Growlygracepress's Blog


Selling hinnies by the pound.
May 27, 2016, 7:57 am
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A couple of week back I sold a ‘hinny’ book it was from the original group of ten.

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It was the one that was perfect I am not saying the other nine are differently loved by I do consider them to be ‘bashed hinnies’ It was the perfect one that I took to British Library and introduced it to the little St Cuthbert’s Gospel.  I have done mad shit in my time but that audacious act tops every thing. Comparing and contracting a piece of work you have done with a masterpiece is really illuminating.

And I was not humbled. I was not daunted. I was not embarrassed by my efforts. I was not found wanting.

I gained powerful insight in to what the bookbinder who made the book was achieving with his effortless grace. Last year I seen the gospel at Durham and I was the first person in the gallery in the morning and I got a chair and sat down and filled my note book with drawings and impressions of it and tried really hard to write my impressions of it. Getting the little book to talk to me. I bought a post card of it and it’s on the bench at all times.

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making hand decorated endpapers on a Monday morning.
March 9, 2015, 9:52 am
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These are endpapers I am putting together for a ‘beauty book’ they are hand painted and stamped and are asymmetric and they are a start that I mean to go along.



The power of making.

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I have taken it for granted for so very long that when it comes to sewing a book I sew on to tapes which I cut from a sheet of tyvek and I don’t need to use a sewing frame. I have a very proper and ancient sewing frame it’s an absolute monster, a positive whopper and it lives on the top shelf with lots of other heavy bits of equipment.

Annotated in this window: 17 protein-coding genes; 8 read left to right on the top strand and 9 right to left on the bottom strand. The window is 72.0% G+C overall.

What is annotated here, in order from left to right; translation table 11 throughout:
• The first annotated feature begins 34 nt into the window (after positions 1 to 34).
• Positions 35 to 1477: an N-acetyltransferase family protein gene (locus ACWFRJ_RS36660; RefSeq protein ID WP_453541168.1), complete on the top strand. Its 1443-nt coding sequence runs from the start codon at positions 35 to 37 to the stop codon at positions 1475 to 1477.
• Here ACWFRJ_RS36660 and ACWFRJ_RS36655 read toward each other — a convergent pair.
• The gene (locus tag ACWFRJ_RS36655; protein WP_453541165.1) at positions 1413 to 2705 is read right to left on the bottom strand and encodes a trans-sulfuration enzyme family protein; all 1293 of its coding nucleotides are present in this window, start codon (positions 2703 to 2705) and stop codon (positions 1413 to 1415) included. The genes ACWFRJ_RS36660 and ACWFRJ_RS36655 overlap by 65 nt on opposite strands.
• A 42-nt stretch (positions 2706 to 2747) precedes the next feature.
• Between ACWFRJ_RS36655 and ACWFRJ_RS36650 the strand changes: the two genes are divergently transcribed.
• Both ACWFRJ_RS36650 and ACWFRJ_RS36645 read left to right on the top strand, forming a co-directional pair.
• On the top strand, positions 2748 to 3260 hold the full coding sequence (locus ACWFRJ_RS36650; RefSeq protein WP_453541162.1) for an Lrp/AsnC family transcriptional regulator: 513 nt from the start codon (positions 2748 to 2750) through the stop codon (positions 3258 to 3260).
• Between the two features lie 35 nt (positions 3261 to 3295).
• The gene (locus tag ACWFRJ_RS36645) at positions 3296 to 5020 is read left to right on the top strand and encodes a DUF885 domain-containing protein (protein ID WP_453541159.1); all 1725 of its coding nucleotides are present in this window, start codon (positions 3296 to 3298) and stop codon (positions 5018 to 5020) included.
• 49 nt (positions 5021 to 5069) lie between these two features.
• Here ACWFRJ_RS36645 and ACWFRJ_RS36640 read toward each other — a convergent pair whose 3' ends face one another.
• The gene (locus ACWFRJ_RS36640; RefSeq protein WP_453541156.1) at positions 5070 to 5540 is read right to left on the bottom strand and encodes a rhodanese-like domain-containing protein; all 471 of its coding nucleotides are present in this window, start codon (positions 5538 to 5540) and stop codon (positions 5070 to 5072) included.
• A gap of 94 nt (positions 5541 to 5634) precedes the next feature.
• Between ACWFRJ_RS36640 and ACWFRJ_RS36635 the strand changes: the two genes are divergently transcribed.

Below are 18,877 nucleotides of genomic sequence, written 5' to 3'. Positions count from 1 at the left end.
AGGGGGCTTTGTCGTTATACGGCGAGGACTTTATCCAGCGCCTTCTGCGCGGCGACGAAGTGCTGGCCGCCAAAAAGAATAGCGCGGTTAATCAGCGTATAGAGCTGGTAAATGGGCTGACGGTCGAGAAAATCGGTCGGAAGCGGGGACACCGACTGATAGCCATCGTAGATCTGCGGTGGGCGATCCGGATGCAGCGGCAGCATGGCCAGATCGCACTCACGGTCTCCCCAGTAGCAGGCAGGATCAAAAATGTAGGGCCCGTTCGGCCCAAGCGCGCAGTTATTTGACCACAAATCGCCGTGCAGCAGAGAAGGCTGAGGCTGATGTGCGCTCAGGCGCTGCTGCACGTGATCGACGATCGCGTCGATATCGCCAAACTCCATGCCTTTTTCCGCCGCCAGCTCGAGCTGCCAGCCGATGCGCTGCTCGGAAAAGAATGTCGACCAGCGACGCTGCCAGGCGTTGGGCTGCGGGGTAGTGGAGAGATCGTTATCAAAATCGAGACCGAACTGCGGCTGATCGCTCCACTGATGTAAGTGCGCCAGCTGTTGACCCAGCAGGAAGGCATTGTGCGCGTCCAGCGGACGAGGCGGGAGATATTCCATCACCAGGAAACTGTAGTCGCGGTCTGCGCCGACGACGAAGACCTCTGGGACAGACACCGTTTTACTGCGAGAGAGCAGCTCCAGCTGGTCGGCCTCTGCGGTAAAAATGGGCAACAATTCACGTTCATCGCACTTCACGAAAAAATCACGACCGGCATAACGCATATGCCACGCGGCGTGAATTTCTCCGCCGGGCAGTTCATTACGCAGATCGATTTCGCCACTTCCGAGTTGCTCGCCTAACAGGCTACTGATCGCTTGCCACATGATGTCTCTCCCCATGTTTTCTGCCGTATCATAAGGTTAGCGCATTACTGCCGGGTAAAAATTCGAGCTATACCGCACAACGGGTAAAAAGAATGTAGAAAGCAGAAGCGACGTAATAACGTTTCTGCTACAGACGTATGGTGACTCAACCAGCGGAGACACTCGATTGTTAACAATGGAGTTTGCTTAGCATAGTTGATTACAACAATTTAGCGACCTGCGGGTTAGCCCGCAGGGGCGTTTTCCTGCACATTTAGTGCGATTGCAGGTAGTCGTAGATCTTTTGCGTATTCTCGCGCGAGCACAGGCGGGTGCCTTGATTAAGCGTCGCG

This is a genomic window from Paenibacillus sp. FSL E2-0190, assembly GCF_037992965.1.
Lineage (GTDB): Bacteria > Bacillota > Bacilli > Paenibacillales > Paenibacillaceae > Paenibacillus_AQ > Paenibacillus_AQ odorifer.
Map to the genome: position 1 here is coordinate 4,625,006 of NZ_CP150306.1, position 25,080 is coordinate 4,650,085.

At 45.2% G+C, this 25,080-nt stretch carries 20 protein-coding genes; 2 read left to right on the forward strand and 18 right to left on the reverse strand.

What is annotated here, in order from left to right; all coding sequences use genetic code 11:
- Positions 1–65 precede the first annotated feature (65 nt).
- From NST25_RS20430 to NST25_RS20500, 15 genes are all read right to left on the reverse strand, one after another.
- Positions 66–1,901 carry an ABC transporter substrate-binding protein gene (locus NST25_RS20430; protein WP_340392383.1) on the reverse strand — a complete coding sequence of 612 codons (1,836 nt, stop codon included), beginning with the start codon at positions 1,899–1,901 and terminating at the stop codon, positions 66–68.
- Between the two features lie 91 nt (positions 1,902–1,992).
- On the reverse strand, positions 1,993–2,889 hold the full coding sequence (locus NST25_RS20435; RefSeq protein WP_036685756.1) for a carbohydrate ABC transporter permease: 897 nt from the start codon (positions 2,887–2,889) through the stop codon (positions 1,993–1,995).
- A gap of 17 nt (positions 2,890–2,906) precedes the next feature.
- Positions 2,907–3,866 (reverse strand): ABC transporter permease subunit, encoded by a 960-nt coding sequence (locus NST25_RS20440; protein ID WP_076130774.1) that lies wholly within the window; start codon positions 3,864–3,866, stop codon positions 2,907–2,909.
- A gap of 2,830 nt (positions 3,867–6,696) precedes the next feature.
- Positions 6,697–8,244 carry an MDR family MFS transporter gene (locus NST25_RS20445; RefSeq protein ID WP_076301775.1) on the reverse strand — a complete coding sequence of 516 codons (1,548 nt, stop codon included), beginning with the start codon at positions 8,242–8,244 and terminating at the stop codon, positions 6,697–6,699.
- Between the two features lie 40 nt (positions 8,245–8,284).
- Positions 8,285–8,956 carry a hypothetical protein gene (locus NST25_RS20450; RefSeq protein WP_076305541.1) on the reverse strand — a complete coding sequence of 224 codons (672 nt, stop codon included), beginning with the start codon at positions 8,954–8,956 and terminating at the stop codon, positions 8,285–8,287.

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There it is lurking at the back. Being awkward.

One of the reasons why bookbinding equipment is so expensive is that it made to be used in a professional setting and could mean that the equipment could be in use every day so the sewing frame needs to be robust, have the capacity to allow for the sewing of very large books and that the binder might want to sew multiple books one after the other on the same sewing supports. Hence the the ‘awkward’.

I want to sew little ‘beauty books’

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And I want to sew on to ‘cords’ so I need a sewing frame and I decided that I would just bash one together from the ‘materials at hand’ this means that all the materials must be at hands length from the bench and no comparisons or considerings. Just bash, bash, bash and job done.
So I made this.

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I thought of how it would work and what size it should be and how I could solve the hardest part of it and proceeded to manufacture it.
It’s not pretty and I can’t saw straight but it will do the job I intend it to do. I might at some point make a beautiful one but then again this one works.